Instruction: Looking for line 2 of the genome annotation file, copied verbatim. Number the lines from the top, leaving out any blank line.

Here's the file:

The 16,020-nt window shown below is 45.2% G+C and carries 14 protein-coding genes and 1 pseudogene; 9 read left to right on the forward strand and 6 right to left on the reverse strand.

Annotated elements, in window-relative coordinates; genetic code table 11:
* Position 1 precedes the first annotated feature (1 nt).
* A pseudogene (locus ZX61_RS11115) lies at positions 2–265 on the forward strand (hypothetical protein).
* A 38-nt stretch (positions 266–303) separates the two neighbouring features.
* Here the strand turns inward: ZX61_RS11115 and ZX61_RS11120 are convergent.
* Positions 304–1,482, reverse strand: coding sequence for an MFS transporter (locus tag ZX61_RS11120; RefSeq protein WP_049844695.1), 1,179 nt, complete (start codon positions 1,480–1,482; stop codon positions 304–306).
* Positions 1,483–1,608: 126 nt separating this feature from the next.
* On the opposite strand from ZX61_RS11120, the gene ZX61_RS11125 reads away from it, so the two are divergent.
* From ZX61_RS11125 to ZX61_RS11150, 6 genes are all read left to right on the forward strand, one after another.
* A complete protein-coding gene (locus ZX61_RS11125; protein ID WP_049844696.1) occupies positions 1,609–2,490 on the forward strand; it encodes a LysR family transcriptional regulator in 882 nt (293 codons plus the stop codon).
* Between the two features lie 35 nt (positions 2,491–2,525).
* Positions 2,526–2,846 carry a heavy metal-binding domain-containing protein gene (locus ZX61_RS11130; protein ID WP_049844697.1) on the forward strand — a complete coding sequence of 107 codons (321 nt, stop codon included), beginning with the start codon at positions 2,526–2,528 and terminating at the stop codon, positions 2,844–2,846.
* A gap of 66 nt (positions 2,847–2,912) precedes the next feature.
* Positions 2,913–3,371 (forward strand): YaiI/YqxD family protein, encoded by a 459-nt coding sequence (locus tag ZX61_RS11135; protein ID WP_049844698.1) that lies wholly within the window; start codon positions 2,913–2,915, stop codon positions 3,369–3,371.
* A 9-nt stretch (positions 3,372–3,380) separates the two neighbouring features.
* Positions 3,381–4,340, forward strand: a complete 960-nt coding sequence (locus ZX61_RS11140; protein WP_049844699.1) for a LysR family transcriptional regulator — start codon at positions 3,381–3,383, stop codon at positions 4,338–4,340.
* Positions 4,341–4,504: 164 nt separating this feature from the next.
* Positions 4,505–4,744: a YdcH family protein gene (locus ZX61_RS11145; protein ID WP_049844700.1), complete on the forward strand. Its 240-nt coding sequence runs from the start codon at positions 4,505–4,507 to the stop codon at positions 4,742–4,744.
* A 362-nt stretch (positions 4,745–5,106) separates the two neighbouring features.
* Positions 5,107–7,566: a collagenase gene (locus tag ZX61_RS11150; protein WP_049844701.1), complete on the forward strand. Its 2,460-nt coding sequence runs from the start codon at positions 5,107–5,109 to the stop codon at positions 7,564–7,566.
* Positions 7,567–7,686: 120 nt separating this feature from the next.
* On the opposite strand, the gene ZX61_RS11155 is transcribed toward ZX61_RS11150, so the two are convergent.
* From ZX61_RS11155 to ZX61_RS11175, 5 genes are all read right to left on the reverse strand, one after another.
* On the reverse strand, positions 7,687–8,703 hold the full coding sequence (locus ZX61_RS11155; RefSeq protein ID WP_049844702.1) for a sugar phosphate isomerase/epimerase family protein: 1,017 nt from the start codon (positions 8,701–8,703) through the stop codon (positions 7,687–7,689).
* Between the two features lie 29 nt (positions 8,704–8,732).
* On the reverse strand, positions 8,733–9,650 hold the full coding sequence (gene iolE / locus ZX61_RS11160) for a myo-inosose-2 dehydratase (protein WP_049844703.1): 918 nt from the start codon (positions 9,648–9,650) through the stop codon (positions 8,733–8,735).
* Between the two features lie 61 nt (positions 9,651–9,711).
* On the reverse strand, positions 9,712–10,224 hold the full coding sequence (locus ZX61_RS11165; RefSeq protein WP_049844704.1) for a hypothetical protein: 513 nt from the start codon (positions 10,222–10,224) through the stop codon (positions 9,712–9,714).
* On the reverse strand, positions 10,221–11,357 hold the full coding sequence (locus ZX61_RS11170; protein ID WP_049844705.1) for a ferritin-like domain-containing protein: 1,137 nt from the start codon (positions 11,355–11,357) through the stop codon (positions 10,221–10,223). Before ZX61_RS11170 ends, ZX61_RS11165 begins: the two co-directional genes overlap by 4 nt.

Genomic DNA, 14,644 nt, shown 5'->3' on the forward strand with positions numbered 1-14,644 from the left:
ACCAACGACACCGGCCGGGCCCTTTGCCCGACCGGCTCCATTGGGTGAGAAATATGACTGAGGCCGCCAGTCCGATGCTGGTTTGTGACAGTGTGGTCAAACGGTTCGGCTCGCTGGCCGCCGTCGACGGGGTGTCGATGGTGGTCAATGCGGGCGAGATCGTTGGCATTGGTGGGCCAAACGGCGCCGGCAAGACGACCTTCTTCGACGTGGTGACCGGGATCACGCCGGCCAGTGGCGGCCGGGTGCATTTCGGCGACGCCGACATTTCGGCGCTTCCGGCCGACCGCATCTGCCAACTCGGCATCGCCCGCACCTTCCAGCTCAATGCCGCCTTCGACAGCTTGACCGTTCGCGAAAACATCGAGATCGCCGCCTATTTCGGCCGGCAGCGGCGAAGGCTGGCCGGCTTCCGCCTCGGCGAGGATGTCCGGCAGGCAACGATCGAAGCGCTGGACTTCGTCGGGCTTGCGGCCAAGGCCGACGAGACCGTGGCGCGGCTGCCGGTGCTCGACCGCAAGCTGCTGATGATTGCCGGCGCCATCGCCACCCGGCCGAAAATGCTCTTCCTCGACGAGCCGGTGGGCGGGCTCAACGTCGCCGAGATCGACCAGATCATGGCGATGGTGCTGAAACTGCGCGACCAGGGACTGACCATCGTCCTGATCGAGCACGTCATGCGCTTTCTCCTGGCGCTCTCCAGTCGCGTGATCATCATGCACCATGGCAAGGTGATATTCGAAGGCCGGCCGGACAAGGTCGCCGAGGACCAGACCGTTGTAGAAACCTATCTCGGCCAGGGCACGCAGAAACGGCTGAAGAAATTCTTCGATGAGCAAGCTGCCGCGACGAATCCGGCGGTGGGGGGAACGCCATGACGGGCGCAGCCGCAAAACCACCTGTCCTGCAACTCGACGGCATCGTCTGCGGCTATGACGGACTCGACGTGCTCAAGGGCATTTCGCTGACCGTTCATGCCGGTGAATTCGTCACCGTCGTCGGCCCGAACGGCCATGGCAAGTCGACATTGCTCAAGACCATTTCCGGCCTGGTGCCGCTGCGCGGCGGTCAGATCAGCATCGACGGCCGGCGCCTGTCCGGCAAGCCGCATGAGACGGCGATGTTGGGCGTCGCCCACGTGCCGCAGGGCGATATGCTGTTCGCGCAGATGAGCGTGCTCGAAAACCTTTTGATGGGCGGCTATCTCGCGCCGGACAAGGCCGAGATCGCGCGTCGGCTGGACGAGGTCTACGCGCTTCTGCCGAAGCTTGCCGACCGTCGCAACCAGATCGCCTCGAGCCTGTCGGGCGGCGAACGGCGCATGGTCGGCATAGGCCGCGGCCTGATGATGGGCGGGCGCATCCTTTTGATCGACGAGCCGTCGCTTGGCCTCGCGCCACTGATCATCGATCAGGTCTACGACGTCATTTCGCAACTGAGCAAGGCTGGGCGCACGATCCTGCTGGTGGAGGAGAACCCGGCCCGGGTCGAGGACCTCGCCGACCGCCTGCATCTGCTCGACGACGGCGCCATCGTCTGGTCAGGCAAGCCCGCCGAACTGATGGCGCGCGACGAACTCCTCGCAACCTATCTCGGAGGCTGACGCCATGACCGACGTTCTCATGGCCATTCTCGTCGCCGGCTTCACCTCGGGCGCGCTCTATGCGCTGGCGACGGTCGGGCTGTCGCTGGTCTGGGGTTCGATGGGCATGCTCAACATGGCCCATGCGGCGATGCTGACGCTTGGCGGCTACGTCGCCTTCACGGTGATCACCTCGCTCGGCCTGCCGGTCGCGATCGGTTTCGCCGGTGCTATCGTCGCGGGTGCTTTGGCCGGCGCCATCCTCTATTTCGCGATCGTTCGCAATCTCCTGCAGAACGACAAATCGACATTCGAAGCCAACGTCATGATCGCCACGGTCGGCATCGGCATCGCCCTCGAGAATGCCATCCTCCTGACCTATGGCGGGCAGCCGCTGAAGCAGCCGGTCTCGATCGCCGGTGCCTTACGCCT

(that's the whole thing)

Annotated elements, in window-relative coordinates; genetic code table 11: